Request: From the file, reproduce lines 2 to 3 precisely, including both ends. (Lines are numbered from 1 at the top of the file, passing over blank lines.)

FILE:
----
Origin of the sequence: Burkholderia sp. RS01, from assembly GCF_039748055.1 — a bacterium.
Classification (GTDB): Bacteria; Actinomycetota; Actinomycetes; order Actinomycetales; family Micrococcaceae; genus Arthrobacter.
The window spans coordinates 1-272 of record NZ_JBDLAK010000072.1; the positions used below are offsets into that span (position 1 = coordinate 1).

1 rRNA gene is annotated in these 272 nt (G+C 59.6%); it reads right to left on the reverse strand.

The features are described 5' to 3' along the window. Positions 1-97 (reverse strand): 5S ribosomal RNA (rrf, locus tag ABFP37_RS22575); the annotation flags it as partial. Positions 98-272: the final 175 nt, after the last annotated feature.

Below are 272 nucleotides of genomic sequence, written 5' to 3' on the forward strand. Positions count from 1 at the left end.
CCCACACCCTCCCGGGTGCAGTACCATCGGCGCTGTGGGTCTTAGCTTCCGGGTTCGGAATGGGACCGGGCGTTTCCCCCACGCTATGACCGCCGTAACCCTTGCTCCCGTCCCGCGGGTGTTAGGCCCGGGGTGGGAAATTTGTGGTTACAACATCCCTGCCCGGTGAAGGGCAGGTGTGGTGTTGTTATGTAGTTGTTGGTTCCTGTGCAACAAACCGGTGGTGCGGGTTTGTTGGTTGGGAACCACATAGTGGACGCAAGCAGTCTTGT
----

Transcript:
Classification (GTDB): Bacteria; Actinomycetota; Actinomycetes; order Actinomycetales; family Micrococcaceae; genus Arthrobacter.
The window spans coordinates 1-272 of record NZ_JBDLAK010000072.1; the positions used below are offsets into that span (position 1 = coordinate 1).